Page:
How are the Canes’ Teuvo Teravainen and Sebastian Aho spending Christmas?

Carolina Hurricanes’ Sebastian Aho (20) of Finland, and Teuvo Teravainen (86) of Finland celebrate a goal against the New York Islanders during the second period of an NHL hockey game, Sunday, Oct. 28, 2018, in Raleigh, N.C. (AP Photo/Karl B DeBlaker)
Carolina Hurricanes’ Sebastian Aho (20) of Finland, and Teuvo Teravainen (86) of Finland celebrate a goal against the New York Islanders during the second period of an NHL hockey game, Sunday, Oct. 28, 2018, in Raleigh, N.C. (AP Photo/Karl B DeBlaker) AP

The Carolina Hurricanes’ Teuvo Teravainen was talking about Finnish Christmas traditions last week when the subject of Santa Claus came up.

“He’s kind of Seabass’s neighbor,” Teravainen said.

Wait, what? Santa Claus is the neighbor of the Canes’ Sebastian Aho back in Finland?

“Ask him,” Teravainen said, nodding to Aho across the Raleigh Center Ice locker room.

Um, Sebastian, is Santa Claus really your neighbor?

“Yes he is,” Aho said, and matter-of-factly. “I’d say it’s about a two and a half hour drive from my place.”

OK, so it’s not like next door or just around the block. One Finnish legend has Santa Claus coming from Korvatunturi, in Lapland. It’s in the northernmost reaches of Finland, with a lot of snow, a lot of reindeer and according to legend Santa’s secret workshop.

Not that Aho, who is from Oulu, and Teravainen will be home for Christmas. The two forwards will spend their Christmas break in Raleigh.

“I haven’t been home for Christmas in like seven, eight years,” said Teravainen, a Helsinki native.

But he said his mother, Sari, is visiting this year. She’ll be like most moms and see that her son has his favorite meals such as Karjalanpiirakka, a Finnish pie that has crust filled with rice porridge.

“Good Christmas food,” Teravainen said.

Aho and his girl friend should join in, Teravainen said, which is fitting in that the two players are rarely away from each other during the season.

Teravainen lives in a fifth-floor apartment in the North Hills area. Aho is in the apartment directly below him.

Teravainen said he tries to be a good, quiet neighbor, saying, “I’ve learned to walk slow and smooth.”

On the ice, it’s all about speed and skill. Canes coach Rod Brind’Amour has had the two together on a line nearly all of the season, which suits both of them, and is using them on the power play and the penalty kill.

“We think the game the same way, pretty much,” Teravainen said. “We’re thinking quick, both of us. We pretty much know where the other is. I don’t know but it just clicks pretty good on the ice.”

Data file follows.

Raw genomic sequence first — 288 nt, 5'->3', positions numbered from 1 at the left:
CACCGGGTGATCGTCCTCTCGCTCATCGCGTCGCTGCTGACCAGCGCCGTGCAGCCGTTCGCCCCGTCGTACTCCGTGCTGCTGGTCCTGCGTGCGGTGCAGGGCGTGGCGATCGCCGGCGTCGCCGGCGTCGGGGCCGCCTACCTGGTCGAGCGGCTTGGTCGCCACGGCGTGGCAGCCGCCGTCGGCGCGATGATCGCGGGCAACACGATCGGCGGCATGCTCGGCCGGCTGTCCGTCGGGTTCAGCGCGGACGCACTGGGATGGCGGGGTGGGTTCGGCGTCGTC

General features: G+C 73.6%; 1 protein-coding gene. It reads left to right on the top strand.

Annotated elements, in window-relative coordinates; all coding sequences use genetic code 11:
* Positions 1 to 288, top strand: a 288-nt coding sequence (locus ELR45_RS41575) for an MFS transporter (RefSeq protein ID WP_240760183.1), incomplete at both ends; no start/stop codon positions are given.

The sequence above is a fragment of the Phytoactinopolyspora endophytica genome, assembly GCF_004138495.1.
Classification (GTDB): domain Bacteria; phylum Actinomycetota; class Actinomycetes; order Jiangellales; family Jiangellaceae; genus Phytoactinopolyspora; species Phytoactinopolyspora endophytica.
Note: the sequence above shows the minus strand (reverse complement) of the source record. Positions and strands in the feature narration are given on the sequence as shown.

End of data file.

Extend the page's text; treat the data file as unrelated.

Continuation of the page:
Carolina Hurricanes’ Sebastian Aho (20) celebrates his game winning overtime goal against the Chicago Blackhawks with teammate Teuvo Teravainen (86) during the third period of an NHL hockey game, Monday, Nov. 12, 2018, in Raleigh, N.C. (AP Photo/Karl B DeBlaker) Karl B DeBlaker AP

In Sunday’s 5-3 win over the Boston Bruins at PNC Arena, it was if they were playing a two-man game at times, even with rookie Andrei Svechnikov on their line. Four of the Canes’ scores were:

-- Teravainen with an excuse-me goal, the puck hitting the glove of Boston defenseman Charlie McAvoy and past goalie Tuukka Rask.

-- Aho scoring shorthanded after Teravainen took the puck from McAvoy along the boards and found Aho open in the slot.

-- Aho scoring again, pilfering the puck from McAvoy and getting the goal off a give-and-go with Teravainen.

-- Teravainen scoring shorthanded after Aho forced Rask to misplay the puck in front of the net.

With defenseman Justin Faulk scoring his first even-strength goal of the season, it added up to a nice win for the Hurricanes (15-15-5) on a festive night at PNC Arena when they wore the green Hartford Whalers jerseys as a tribute to the franchise past.

Aho and Teravainen matched their career highs with four-point games. Aho was named the first star of the game and Teravainen the second, although the order easily could have been flipped.

“They do think the game very similar,” Brind’Amour said. “They’re both pass-first guys and they both see the ice that way. They’re looking to make that next play. They think a couple of plays ahead and that’s a very unique gift most players don’t have.”

Brind’Amour said Aho, who has 14 goals and 24 assists, is “figuring out goals are fun to score and getting more aggressive in that area.” He would like Teravainen, who the players and coaches call “Turbo,” to shoot more.

Teravainen, 24, in discussing the season after a recent practice, was asked to assess his play.

“Not good, not bad,” he said. “I feel I can play a lot better. I don’t know. Sometimes, it goes your way and you get the bounces. When you don’t get bounces your confidence is off. It’s hard sometimes.”

Teravainen got a bounce Sunday -- a big one for him and the Canes in the last game in a five-game homestand. He now has eight goals and 21 assists.

It was a good way to go into Christmas, which Teravainen calls his favorite holiday. It’s time to relax, eat some good food, gather around the tree and open gifts.

“Maybe a few gifts but I don’t have a tree,” Teravainen said, smiling sheepishly. “I should but I’ve been a little lazy.”

Maybe next year.

In more than 30 years at The N&O, Chip Alexander has covered the N.C. State, UNC, Duke and East Carolina beats, and now is in his 11th season on the Carolina Hurricanes beat. Alexander, who has won numerous writing awards at the state and national level, covered the Hurricanes’ move to North Carolina in 1997 and was a part of The N&O’s coverage of the Canes’ 2006 Stanley Cup run.